Essentially, a spending plan works by matching your known income to your necessary expenses each month. Then, the plan allows you to resolve how you want to distribute any excess cash that remains—your discretionary income. You can choose to pay down your credit card or car note, erasing your debt quicker. You can choose to put that money toward a vacation, a new washing machine, a fancy meal at a restaurant with your significant other. You can opt to bury it in the backyard, buy shares of a mutual fund, open a Roth IRA, or fund a college savings account for your child. Basically, you can do whatever you want with your money because you’re the one calling the shots.
That might not seem like such a huge leap forward in the art of budgeting, but, again, money is often a psychological and emotional game. If a spending plan leaves you feeling in charge of your money, while a budget leaves you feeling like a slave to your money, chances are very good that the spending plan survives to help you achieve financial success, while a budget is exiled to the garbage bin, never to help you achieve much of anything.
Ultimately, a personal budget and a spending plan accomplish the same goal—providing a framework for sensible spending and healthy saving. In order to see that, and to build the financial foundation you need so that you can better understand the way your money flows through your life, starting off with a personal budget and working your way up to a spending plan is a solid idea.
THE PERSONAL BUDGET
You don’t have to rush into a full-blown, detailed spending plan immediately if the thought of trying to wrap your arms around all of your monthly finances is intimidating. Instead, this personal budget allows you to set an expected spending limit in various broad categories at the start of the month, and then at the end of the month you compare your actual costs with your budgeted costs. Seeing those differences month in and month out gives you a clearer understanding of where you’re really spending your money, knowledge that ultimately will allow you to scale back spending on what you determine is wasteful or unnecessary, and beef up your outlays in those categories that are more meaningful to your life.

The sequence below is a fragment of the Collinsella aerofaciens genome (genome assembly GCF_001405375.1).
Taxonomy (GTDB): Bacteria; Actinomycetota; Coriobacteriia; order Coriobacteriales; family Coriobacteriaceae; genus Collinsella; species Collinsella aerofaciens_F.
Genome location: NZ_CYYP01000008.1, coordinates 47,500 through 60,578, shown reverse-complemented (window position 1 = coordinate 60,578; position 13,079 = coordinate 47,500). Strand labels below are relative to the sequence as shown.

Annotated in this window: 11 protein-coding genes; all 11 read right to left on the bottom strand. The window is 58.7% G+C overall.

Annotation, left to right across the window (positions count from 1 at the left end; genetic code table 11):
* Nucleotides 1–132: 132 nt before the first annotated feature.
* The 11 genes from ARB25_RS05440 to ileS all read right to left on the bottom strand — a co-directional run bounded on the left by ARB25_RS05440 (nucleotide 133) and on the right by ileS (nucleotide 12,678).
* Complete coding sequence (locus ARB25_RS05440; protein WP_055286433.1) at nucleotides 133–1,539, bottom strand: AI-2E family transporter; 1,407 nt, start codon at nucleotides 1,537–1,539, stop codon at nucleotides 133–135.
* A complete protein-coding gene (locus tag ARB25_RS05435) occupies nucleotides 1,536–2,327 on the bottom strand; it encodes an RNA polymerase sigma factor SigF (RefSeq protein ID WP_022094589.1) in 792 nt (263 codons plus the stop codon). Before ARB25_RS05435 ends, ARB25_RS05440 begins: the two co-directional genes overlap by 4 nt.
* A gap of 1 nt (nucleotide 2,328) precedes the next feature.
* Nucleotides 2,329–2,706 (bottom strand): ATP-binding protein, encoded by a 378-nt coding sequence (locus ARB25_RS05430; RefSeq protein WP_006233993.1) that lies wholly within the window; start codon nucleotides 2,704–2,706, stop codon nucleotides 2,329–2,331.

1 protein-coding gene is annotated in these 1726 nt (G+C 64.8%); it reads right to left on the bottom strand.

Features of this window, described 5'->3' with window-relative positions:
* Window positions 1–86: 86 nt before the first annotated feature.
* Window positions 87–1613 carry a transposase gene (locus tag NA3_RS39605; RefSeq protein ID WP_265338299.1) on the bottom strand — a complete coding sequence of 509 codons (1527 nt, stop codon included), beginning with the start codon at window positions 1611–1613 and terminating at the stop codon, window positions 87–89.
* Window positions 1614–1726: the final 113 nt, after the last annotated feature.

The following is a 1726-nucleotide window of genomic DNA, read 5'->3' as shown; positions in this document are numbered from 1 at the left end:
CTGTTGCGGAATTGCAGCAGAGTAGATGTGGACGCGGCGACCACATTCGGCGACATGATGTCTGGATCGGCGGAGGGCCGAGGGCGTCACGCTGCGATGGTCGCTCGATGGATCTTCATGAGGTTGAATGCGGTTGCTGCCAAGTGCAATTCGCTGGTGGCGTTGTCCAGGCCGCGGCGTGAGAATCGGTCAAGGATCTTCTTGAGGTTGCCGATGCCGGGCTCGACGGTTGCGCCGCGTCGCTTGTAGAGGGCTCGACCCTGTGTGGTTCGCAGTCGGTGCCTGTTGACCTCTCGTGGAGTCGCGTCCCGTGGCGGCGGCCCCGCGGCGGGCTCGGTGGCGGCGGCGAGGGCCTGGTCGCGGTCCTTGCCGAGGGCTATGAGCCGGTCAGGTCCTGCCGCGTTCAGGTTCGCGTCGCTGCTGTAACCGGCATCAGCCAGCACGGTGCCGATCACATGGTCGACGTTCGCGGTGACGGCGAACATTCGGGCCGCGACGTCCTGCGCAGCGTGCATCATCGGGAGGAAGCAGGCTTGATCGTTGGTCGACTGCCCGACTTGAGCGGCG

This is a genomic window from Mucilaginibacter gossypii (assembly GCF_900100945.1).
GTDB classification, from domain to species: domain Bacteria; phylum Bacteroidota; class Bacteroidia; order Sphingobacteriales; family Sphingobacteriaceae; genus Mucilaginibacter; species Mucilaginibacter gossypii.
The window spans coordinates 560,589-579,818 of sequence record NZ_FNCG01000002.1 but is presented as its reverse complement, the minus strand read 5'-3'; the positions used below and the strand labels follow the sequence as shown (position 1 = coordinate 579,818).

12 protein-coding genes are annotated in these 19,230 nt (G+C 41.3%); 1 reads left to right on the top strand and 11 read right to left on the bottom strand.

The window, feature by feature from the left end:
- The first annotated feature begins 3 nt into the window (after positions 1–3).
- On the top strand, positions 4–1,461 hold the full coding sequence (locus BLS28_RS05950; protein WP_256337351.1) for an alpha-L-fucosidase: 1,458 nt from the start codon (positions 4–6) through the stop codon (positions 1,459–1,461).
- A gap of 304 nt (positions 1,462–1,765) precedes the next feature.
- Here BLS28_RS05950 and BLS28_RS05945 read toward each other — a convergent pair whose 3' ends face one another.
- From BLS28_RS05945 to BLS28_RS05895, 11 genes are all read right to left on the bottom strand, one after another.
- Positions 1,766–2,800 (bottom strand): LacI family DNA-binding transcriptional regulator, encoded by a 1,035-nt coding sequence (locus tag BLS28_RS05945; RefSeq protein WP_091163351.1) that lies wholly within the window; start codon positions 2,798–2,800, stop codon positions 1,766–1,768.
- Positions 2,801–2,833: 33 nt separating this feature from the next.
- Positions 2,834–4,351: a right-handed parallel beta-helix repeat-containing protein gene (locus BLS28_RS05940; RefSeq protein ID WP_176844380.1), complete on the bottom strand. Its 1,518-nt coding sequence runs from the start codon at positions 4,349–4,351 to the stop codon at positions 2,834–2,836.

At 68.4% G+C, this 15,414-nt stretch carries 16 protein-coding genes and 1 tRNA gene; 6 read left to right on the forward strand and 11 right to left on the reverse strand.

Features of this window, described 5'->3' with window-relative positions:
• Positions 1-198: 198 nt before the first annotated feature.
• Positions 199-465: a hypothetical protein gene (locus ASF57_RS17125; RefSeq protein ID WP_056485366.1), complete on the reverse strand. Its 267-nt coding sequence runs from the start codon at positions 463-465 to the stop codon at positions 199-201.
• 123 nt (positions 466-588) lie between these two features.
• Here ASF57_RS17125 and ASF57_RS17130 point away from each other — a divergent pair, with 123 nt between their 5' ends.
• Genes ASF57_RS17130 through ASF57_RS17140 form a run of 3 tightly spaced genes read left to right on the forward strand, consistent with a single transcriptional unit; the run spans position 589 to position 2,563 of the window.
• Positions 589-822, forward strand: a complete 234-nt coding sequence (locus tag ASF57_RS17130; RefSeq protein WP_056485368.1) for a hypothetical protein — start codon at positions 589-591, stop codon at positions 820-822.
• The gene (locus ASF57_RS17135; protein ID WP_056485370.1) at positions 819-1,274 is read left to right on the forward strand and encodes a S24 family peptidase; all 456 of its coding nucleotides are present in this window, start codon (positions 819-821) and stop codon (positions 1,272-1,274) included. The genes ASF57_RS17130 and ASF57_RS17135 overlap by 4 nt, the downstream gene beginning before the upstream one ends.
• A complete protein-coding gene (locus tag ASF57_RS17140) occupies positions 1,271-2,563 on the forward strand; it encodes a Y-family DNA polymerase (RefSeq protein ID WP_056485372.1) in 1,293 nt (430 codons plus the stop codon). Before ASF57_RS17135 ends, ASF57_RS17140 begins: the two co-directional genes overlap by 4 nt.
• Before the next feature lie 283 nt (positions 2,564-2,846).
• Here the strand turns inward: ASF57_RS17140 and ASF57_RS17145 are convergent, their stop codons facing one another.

More important, the personal budget will reveal—before your spending begins for the month—whether your expectations exceed your bankroll. If they do, you’ll need to recalibrate your expected spending to match your expected income, otherwise you’ll be the embodiment of “living beyond your means,” an assured path to financial ruin if the trend persists.
Come month’s end, you have a few tasks: foremost, if your spending has exceeded your income, you need to examine those categories where you overspent and ask yourself what happened. If over several months you see that you consistently overspend in certain categories, the problem could be that you are underestimating how important these areas are to your lifestyle. Basically, you’re underbudgeting and will need to readjust. Or it could be that you’re not exercising enough self-restraint in your discretionary spending, something that you must address, because a certain amount of discipline is a key component for anyone who wants to succeed with their finances. At some point, you have to be accountable to yourself.
In similar fashion you should discipline yourself to examine your personal budget every month, looking for categories where you not only exceed your anticipated expenses, but also those where you overbudgeted. Then you can effectively shift your spending away from categories that have proven to be less important to you than you imagine, and into those categories where you are actually spending your dollars.